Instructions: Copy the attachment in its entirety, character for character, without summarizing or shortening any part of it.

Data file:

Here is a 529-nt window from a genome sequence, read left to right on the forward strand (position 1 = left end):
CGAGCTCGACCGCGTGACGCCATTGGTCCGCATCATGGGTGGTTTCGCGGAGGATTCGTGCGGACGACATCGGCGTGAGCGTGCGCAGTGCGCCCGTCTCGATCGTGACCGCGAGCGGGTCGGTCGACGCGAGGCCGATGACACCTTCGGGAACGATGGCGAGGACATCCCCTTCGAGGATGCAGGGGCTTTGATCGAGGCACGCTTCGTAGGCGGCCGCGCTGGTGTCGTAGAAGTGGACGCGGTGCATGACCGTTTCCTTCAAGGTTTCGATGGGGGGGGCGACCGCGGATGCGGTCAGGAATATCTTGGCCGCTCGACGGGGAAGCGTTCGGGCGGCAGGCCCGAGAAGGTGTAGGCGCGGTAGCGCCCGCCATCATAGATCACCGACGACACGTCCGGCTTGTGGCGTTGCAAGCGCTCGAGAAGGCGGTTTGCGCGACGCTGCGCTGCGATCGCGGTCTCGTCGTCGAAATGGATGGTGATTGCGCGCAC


Here is a 529-nt window from a genome sequence, read left to right on the forward strand (position 1 = left end):
CGAGCTCGACCGCGTGACGCCATTGGTCCGCATCATGGGTGGTTTCGCGGAGGATTCGTGCGGACGACATCGGCGTGAGCGTGCGCAGTGCGCCCGTCTCGATCGTGACCGCGAGCGGGTCGGTCGACGCGAGGCCGATGACACCTTCGGGAACGATGGCGAGGACATCCCCTTCGAGGATGCAGGGGCTTTGATCGAGGCACGCTTCGTAGGCGGCCGCGCTGGTGTCGTAGAAGTGGACGCGGTGCATGACCGTTTCCTTCAAGGTTTCGATGGGGGGGGCGACCGCGGATGCGGTCAGGAATATCTTGGCCGCTCGACGGGGAAGCGTTCGGGCGGCAGGCCCGAGAAGGTGTAGGCGCGGTAGCGCCCGCCATCATAGATCACCGACGACACGTCCGGCTTGTGGCGTTGCAAGCGCTCGAGAAGGCGGTTTGCGCGACGCTGCGCTGCGATCGCGGTCTCGTCGTCGAAATGGATGGTGATTGCGCGCAC